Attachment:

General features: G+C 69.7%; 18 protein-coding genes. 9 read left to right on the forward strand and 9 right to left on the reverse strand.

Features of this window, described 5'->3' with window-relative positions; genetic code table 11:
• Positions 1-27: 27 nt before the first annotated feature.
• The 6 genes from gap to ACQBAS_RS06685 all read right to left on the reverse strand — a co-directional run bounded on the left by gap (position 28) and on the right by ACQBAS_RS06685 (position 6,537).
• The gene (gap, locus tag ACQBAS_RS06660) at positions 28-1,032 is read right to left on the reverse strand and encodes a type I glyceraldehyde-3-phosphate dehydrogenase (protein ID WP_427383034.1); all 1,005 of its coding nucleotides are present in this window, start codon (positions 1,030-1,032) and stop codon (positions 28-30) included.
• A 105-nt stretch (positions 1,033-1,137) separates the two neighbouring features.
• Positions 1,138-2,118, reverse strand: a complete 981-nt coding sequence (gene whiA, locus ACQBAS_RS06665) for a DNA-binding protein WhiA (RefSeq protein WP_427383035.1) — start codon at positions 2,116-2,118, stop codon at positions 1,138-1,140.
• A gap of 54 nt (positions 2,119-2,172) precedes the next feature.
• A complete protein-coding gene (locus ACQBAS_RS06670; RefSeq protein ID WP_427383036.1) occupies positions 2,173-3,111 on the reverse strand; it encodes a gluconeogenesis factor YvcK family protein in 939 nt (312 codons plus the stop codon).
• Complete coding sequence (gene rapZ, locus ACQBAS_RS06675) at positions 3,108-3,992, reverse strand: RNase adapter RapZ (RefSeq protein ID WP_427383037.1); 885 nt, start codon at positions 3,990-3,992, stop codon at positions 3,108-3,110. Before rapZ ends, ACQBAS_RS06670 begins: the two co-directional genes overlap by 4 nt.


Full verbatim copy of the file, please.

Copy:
General features: G+C 69.7%; 18 protein-coding genes. 9 read left to right on the forward strand and 9 right to left on the reverse strand.

Features of this window, described 5'->3' with window-relative positions; genetic code table 11:
• Positions 1-27: 27 nt before the first annotated feature.
• The 6 genes from gap to ACQBAS_RS06685 all read right to left on the reverse strand — a co-directional run bounded on the left by gap (position 28) and on the right by ACQBAS_RS06685 (position 6,537).
• The gene (gap, locus tag ACQBAS_RS06660) at positions 28-1,032 is read right to left on the reverse strand and encodes a type I glyceraldehyde-3-phosphate dehydrogenase (protein ID WP_427383034.1); all 1,005 of its coding nucleotides are present in this window, start codon (positions 1,030-1,032) and stop codon (positions 28-30) included.
• A 105-nt stretch (positions 1,033-1,137) separates the two neighbouring features.
• Positions 1,138-2,118, reverse strand: a complete 981-nt coding sequence (gene whiA, locus ACQBAS_RS06665) for a DNA-binding protein WhiA (RefSeq protein WP_427383035.1) — start codon at positions 2,116-2,118, stop codon at positions 1,138-1,140.
• A gap of 54 nt (positions 2,119-2,172) precedes the next feature.
• A complete protein-coding gene (locus ACQBAS_RS06670; RefSeq protein ID WP_427383036.1) occupies positions 2,173-3,111 on the reverse strand; it encodes a gluconeogenesis factor YvcK family protein in 939 nt (312 codons plus the stop codon).
• Complete coding sequence (gene rapZ, locus ACQBAS_RS06675) at positions 3,108-3,992, reverse strand: RNase adapter RapZ (RefSeq protein ID WP_427383037.1); 885 nt, start codon at positions 3,990-3,992, stop codon at positions 3,108-3,110. Before rapZ ends, ACQBAS_RS06670 begins: the two co-directional genes overlap by 4 nt.